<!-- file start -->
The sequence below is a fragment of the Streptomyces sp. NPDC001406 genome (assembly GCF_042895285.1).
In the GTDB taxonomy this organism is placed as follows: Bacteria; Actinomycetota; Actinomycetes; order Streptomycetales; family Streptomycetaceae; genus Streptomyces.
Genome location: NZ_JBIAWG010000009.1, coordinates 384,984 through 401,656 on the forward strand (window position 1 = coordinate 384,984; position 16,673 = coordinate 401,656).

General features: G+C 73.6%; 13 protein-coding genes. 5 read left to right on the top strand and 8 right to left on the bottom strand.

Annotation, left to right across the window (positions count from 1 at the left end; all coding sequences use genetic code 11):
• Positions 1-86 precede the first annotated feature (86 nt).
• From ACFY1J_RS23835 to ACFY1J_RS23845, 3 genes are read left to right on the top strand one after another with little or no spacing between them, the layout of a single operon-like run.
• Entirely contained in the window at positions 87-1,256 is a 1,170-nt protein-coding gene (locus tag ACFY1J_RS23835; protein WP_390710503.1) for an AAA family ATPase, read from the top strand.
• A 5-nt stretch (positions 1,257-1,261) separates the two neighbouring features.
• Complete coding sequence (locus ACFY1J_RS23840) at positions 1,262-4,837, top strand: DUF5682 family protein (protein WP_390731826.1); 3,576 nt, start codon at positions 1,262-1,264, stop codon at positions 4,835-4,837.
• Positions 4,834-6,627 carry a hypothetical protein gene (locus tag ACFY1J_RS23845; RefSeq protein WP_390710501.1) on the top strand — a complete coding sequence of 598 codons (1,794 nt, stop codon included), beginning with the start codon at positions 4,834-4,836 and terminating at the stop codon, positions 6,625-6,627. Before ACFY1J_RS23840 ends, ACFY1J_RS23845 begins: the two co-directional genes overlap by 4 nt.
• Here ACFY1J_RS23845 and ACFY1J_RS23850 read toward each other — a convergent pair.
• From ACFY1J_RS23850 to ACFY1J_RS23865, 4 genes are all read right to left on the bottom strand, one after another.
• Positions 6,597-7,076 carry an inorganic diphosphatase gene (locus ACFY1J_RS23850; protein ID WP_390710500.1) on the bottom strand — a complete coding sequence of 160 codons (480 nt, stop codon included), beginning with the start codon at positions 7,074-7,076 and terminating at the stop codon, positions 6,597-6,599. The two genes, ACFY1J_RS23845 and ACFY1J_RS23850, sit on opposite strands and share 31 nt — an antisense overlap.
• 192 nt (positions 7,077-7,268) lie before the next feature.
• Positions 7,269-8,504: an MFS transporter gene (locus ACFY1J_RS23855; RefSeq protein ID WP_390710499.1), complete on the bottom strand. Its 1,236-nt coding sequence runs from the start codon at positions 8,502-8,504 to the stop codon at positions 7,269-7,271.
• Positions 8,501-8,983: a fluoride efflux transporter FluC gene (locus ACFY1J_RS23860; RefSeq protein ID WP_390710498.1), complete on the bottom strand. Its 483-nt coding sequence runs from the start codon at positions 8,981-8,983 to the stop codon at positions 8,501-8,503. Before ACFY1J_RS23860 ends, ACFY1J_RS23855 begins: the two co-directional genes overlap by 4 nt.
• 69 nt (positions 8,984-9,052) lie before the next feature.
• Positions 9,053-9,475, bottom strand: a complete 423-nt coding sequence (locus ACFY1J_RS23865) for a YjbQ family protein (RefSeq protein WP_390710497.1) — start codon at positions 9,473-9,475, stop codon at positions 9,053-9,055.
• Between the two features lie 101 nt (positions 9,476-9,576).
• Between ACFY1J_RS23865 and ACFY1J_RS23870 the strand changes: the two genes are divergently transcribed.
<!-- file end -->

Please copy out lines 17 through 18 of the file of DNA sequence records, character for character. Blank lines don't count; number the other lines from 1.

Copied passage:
• Positions 8,501-8,983: a fluoride efflux transporter FluC gene (locus ACFY1J_RS23860; RefSeq protein ID WP_390710498.1), complete on the bottom strand. Its 483-nt coding sequence runs from the start codon at positions 8,981-8,983 to the stop codon at positions 8,501-8,503. Before ACFY1J_RS23860 ends, ACFY1J_RS23855 begins: the two co-directional genes overlap by 4 nt.
• 69 nt (positions 8,984-9,052) lie before the next feature.